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13. Glinda the Good and the Scarecrow of Oz
That country south of the Emerald City, in the Land of Oz, is known as the Quadling Country, and in the very southernmost part of it stands a splendid palace in which lives Glinda the Good.
Glinda is the Royal Sorceress of Oz. She has wonderful magical powers and uses them only to benefit the subjects of Ozma's kingdom. Even the famous Wizard of Oz pays tribute to her, for Glinda taught him all the real magic he knows, and she is his superior in all sorts of sorcery Everyone loves Glinda, from the dainty and exquisite Ruler, Ozma, down to the humblest inhabitant of Oz, for she is always kindly and helpful and willing to listen to their troubles, however busy she may be. No one knows her age, but all can see how beautiful and stately she is. Her hair is like red gold and finer than the finest silken strands. Her eyes are blue as the sky and always frank and smiling. Her cheeks are the envy of peach-blows and her mouth is enticing as a rosebud. Glinda is tall and wears splendid gowns that trail behind her as she walks. She wears no jewels, for her beauty would shame them.
For attendants Glinda has half a hundred of the loveliest girls in Oz. They are gathered from all over Oz, from among the Winkies, the Munchkins, the Gillikins and the Quadlings, as well as from Ozma's magnificent Emerald City, and it is considered a great favor to be allowed to serve the Royal Sorceress.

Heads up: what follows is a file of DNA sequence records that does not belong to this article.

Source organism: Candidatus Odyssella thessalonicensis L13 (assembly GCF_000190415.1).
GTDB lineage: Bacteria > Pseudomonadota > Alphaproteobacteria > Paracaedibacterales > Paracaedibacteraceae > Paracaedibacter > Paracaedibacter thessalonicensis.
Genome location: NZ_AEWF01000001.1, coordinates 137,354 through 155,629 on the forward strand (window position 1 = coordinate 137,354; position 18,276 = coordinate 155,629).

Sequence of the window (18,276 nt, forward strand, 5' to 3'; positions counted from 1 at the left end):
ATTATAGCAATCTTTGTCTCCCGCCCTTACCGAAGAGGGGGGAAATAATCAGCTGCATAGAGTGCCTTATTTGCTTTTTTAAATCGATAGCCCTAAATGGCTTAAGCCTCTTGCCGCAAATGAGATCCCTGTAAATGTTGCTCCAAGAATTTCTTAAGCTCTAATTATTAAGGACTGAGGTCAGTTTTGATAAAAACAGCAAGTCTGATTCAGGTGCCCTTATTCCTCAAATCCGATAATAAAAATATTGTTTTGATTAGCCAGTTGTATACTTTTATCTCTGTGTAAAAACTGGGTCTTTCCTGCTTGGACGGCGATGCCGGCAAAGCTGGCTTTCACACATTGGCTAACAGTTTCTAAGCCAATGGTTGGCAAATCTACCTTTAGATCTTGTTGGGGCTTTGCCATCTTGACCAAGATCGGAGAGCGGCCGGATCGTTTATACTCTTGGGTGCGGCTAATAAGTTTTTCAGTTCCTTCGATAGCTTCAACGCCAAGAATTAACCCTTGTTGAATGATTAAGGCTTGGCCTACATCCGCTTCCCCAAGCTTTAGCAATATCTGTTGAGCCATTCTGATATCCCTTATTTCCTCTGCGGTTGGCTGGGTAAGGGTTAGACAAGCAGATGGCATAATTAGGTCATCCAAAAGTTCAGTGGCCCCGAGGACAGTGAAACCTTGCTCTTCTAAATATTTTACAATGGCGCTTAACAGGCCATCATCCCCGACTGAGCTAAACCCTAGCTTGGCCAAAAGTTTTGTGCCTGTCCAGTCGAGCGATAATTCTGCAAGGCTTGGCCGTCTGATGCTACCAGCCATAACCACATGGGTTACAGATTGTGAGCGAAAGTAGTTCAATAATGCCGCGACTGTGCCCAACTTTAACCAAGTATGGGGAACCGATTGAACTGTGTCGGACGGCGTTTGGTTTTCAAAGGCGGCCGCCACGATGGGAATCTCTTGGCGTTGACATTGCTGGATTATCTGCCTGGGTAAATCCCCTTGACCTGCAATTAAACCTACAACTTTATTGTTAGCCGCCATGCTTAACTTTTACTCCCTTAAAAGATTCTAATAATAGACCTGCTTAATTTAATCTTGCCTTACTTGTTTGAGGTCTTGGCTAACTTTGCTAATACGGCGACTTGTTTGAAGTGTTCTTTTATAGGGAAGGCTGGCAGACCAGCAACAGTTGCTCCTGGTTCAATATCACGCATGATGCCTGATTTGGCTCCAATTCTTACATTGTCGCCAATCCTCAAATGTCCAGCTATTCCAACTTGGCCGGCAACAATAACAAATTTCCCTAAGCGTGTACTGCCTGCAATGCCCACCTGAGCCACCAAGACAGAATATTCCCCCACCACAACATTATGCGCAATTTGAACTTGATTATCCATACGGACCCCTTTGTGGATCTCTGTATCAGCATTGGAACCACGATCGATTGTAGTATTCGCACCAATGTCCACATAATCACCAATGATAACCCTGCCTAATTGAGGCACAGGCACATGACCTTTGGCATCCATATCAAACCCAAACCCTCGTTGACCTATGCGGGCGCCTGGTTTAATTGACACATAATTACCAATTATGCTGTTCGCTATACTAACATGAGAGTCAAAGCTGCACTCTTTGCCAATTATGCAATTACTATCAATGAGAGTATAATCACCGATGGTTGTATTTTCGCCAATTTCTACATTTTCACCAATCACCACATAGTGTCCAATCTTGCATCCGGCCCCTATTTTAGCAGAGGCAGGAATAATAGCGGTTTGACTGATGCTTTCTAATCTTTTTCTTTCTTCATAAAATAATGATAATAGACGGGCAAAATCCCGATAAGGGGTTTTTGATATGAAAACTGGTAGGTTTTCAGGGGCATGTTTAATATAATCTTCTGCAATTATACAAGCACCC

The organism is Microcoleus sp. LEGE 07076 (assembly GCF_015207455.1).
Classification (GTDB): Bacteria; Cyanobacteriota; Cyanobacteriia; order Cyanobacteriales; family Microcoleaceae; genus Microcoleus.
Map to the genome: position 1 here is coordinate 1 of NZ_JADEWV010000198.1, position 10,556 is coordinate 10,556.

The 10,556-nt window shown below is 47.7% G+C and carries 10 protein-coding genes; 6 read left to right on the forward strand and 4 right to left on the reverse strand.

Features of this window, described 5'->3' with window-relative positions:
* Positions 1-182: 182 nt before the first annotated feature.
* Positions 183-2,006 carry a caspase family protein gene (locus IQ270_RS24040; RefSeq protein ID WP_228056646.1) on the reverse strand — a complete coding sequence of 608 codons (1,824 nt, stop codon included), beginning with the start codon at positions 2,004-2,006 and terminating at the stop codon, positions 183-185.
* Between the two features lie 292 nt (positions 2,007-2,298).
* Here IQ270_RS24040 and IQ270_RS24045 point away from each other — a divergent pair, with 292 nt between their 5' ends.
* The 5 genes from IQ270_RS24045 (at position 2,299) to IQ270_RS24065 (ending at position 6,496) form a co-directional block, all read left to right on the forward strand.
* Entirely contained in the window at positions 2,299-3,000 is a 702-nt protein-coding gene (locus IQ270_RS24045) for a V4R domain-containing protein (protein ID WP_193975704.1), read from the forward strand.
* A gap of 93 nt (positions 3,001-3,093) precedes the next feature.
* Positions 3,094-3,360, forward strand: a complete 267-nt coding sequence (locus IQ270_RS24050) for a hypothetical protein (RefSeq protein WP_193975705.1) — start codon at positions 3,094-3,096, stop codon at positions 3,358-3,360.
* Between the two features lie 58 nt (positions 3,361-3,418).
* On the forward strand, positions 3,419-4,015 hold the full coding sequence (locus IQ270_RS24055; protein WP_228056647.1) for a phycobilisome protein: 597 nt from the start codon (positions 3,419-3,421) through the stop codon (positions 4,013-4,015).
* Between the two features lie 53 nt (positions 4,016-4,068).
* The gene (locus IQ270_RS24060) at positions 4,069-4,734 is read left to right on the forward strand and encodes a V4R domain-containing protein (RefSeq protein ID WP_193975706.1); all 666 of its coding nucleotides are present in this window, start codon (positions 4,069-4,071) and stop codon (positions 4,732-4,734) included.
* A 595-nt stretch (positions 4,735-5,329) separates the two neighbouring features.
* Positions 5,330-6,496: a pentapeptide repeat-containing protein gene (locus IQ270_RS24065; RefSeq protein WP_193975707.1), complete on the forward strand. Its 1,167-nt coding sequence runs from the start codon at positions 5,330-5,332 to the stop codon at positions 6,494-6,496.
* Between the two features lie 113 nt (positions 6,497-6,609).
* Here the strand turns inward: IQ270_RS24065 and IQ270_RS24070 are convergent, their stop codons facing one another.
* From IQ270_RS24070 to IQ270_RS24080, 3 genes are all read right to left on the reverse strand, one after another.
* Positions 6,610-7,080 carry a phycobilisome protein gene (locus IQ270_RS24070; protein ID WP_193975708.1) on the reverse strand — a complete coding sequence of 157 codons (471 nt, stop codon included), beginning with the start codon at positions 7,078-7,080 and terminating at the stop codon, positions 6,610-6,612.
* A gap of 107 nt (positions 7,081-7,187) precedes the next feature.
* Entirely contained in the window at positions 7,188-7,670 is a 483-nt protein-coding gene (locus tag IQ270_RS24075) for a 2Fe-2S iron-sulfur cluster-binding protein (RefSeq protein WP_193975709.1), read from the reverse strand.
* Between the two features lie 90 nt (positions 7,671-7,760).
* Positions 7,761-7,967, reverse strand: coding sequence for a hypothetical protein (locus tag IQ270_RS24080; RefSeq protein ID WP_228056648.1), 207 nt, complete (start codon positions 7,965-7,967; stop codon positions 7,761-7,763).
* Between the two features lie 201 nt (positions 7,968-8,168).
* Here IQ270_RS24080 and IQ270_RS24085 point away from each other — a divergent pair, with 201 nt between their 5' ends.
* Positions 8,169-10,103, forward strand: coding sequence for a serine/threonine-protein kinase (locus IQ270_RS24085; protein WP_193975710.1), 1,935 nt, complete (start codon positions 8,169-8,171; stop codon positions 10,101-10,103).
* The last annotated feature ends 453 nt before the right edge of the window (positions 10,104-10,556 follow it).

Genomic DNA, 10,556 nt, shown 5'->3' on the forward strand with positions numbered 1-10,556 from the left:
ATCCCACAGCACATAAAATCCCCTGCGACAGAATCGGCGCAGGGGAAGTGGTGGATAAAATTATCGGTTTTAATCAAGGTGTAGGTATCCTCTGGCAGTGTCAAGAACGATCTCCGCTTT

Among the many wonderful things in Glinda's palace is the Great Book of Records. In this book is inscribed everything that takes place in all the world, just the instant it happens; so that by referring to its pages Glinda knows what is taking place far and near, in every country that exists. In this way she learns when and where she can help any in distress or danger, and although her duties are confined to assisting those who inhabit the Land of Oz, she is always interested in what takes place in the unprotected outside world.
So it was that on a certain evening Glinda sat in her library, surrounded by a bevy of her maids, who were engaged in spinning, weaving and embroidery, when an attendant announced the arrival at the palace of the Scarecrow.
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